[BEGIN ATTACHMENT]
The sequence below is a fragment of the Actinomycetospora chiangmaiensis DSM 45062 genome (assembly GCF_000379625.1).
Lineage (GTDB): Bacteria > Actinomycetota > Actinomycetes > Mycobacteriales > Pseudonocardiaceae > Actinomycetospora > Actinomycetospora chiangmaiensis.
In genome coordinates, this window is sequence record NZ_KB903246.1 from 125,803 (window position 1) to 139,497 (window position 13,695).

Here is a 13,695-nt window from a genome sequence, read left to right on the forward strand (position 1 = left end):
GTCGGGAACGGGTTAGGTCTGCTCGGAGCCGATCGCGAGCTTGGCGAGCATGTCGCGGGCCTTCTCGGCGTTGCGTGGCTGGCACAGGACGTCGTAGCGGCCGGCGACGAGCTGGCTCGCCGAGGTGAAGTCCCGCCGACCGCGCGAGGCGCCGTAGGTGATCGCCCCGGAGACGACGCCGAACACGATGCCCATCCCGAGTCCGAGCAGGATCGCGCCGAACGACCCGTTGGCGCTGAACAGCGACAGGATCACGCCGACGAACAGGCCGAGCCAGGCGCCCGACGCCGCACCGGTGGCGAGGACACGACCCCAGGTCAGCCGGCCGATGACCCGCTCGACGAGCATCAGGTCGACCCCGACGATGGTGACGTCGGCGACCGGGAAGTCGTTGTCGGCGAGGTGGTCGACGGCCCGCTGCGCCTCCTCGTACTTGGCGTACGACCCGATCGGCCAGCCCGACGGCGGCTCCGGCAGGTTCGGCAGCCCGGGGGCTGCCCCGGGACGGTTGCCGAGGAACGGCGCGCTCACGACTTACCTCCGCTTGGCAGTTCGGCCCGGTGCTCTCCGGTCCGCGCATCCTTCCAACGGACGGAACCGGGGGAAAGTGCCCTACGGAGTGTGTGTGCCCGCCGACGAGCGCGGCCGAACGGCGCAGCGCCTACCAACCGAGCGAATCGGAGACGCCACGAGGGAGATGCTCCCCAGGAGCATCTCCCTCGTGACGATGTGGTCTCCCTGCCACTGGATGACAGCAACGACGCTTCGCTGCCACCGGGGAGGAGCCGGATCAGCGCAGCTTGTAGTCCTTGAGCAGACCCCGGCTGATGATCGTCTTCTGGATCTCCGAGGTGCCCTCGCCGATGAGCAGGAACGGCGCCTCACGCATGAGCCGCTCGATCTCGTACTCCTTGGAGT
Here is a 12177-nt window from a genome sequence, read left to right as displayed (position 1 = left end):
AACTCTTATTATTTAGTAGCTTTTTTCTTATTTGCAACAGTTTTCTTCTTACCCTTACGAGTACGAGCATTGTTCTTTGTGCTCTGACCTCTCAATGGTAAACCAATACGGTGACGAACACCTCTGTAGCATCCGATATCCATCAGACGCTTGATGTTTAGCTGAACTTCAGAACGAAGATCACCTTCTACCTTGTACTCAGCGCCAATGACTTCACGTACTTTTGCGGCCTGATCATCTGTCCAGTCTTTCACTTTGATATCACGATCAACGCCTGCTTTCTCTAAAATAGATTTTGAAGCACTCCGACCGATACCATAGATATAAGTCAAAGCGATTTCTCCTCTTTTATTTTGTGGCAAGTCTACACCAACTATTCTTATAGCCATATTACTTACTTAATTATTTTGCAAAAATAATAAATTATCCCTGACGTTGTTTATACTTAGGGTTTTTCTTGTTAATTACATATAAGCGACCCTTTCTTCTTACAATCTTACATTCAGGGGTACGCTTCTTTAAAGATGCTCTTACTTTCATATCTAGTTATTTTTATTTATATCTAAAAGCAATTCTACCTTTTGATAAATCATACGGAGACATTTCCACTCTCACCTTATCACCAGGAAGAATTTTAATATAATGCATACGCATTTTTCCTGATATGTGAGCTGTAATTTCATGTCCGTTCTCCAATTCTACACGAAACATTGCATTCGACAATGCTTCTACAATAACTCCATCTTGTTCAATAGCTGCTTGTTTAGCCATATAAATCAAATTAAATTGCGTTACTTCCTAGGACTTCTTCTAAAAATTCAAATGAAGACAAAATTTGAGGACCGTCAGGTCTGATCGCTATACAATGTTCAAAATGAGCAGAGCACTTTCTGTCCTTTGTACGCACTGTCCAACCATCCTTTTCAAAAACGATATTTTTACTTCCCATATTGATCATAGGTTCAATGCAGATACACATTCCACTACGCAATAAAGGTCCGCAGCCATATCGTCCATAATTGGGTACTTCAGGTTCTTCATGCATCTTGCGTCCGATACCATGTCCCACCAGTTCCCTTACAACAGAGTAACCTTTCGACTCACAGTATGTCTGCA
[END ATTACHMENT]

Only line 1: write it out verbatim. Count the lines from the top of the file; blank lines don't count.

The sequence below is a fragment of the Actinomycetospora chiangmaiensis DSM 45062 genome (assembly GCF_000379625.1).